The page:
This paper analyses 105 published EwE models distributed worldwide (Fig. 2) and their emergent ecological network analysis properties to characterise structural and functioning indicators of marine ecosystems. It also includes 26 indicators of ecosystem structure and function as defined in Table 1. The models represent a wide spatial diversity, covering ecosystems from coastal lagoons to the deep sea in all the world's oceans, and large temporal diversity, with ecosystems representing both past and recent timeframes (Fig. 2 & Table S1). To analyse the variation of general patterns in food web indicators, 7 traits were included in the analysis: (i) ecosystem type (coastal, shelf, slope, estuary, bay, lagoon or reef); (ii) latitude; (iii) ocean basin; (iv) depth; (v) size; (vi) period of time represented; and (vii) exploitation rate.
Models are divided into Eastern Pacific (black), Western Atlantic (red), Eastern Atlantic (blue), North and Baltic Seas (orange), Mediterranean Sea (green), Indian Ocean (purple) and Eastern Pacific (pink). Each model is numbered on the graph according to its number in Table S1, where details and references to each model area are given.
This study is among the first to analyse a large variety of EwE models from different systems in an organised and systematic way. It presents the largest meta-analysis of the structural and functional indicators of marine food webs to date and adds to the general theory of marine food web dynamics and its use for ecosystem conservation and management. It also includes statistical analyses to address co-variance of models and issues of structural uncertainty in these models. The statistical analysis makes this work unique, and the study also includes new and advanced analyses on the key species concept.
Materials and Methods
a) Food web models
A description of the theory and algorithms behind Ecopath with Ecosim (EwE) is given in File S1. The locations of the ecosystems represented by the 105 published EwE models of marine ecosystems from around the world used in this study are shown in Fig. 2. The meta-data (i.e., ecological, network, and synthetic indicators) used to describe the ecosystems are available in Table S1. The models ranged from very simple, with 6 component nodes or functional groups in the Canary Island [Canary Islands 37] to more complex models consisting of 68 groups in the North Sea [North Sea 38], with an average number of 26 groups. In terms of depth, the systems represented ranged from less than a meter deep in Venice Lagoon [Venice Lagoon 39], to the deep sea off the Cape Verde Islands , and the West Coast of Scotland . The timeline of the models spanned from 1880 (North Sea) to various models that include recent data from the 2000s. The models represent ecosystems from all continents (except Antarctica), with 17 African systems, 14 Australasian systems, 35 European systems, 31 North American, and 8 South American systems. Mexico (16) has the most models, followed by Italy (8), Canada (8), and the USA (7). The latitude and location of the model areas and references to the papers describing these models are given in Table S1.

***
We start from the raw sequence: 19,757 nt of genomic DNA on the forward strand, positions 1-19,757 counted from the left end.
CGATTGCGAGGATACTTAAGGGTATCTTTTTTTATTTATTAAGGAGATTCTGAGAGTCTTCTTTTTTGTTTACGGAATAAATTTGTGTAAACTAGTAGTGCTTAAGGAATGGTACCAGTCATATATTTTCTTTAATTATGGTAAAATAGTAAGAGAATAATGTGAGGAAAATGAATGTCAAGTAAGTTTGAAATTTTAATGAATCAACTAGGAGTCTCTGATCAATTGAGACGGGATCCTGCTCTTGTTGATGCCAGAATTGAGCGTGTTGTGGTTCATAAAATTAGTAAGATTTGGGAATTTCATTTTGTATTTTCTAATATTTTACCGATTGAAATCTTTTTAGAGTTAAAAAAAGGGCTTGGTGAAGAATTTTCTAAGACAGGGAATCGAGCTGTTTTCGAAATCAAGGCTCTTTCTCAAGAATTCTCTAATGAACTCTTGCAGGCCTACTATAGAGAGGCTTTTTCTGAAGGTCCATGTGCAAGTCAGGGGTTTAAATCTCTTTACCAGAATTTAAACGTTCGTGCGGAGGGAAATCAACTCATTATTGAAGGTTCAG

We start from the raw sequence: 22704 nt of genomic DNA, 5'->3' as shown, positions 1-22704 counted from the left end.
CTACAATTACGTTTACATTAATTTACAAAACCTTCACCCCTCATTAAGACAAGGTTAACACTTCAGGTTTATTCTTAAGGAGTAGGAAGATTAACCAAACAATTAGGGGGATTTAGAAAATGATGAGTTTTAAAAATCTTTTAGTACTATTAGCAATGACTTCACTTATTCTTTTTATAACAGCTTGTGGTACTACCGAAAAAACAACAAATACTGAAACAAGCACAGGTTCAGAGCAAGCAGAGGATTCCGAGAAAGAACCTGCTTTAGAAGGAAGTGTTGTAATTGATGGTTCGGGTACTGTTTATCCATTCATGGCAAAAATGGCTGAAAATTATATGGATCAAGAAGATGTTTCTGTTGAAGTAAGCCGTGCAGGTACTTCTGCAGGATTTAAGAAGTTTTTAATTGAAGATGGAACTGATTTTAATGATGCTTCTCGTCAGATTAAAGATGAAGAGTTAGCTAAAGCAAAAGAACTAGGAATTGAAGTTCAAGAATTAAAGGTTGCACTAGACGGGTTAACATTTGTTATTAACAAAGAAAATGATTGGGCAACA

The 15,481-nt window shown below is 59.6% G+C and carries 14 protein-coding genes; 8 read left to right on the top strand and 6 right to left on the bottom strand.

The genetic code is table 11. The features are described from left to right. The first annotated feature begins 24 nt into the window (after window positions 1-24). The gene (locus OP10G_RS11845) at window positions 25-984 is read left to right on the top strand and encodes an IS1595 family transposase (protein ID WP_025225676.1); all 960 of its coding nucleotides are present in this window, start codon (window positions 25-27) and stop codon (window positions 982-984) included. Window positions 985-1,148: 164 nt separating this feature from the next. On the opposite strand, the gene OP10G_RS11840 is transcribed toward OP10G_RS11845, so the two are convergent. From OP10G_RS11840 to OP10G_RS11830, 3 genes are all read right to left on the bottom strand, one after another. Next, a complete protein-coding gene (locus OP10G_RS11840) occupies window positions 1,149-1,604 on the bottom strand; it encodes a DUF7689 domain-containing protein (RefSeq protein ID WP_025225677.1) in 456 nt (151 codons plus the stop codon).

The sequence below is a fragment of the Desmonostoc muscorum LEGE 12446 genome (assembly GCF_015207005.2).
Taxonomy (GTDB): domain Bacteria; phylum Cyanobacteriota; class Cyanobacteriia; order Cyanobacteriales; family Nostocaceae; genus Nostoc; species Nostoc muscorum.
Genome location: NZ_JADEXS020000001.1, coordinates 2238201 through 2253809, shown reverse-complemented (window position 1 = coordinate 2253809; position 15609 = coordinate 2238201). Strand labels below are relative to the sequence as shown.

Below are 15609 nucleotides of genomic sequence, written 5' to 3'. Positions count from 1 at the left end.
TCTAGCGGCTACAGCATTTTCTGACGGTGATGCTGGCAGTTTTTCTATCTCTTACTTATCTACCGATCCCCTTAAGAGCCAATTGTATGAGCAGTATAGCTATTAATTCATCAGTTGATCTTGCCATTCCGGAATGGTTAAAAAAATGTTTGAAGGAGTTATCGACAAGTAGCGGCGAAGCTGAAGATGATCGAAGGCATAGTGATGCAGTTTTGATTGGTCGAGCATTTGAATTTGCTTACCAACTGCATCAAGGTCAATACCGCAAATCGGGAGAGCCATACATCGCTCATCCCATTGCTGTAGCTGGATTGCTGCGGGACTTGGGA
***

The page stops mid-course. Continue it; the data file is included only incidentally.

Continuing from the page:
Many of the models were previously developed to achieve a first description of the ecosystems using the mass balance approach (42 models), while some had estimates of the ecological network analysis (ENA) parameters (36 models) or were used to compare the Ecopath approach to inverse methods (5 models) (Table S1). In addition, several models had been developed for theoretical dynamic analysis, spatial analysis, or policy analysis (12 models) while 17 models were fitted to time series to hindcast model dynamics, and 6 were used for policy and fisheries impacts. All models used in this analysis were previously peer-reviewed and published in the primary scientific literature (Table S1).
b) Ecological food web- and fishing impact indicators
The food web models representing different marine systems (Table S1) were used to analyse ecosystem structure and function patterns by trait. We calculated several ecological indicators from ecological network analysis (ENA) and performed a meta-analysis across ecosystems applying different statistical multivariate approaches. The indicators were chosen because they had previously been widely applied to highlight ecosystem structure and functioning, were thought to be robust to differences in model construction (such as the number of functional groups) and were independent from currency used for biomass and flows (Table 1) , . In addition, the robustness of these indicators to model construction was further checked by Factorial Analysis (see section below).
The network analysis indicators are mainly related to the total systems throughput (TST), which is the sum of all flows in the model and considered an overall measure of the “ecological size” of the system :(1)where Tij is the flow between any two compartments and includes respiration and export flows.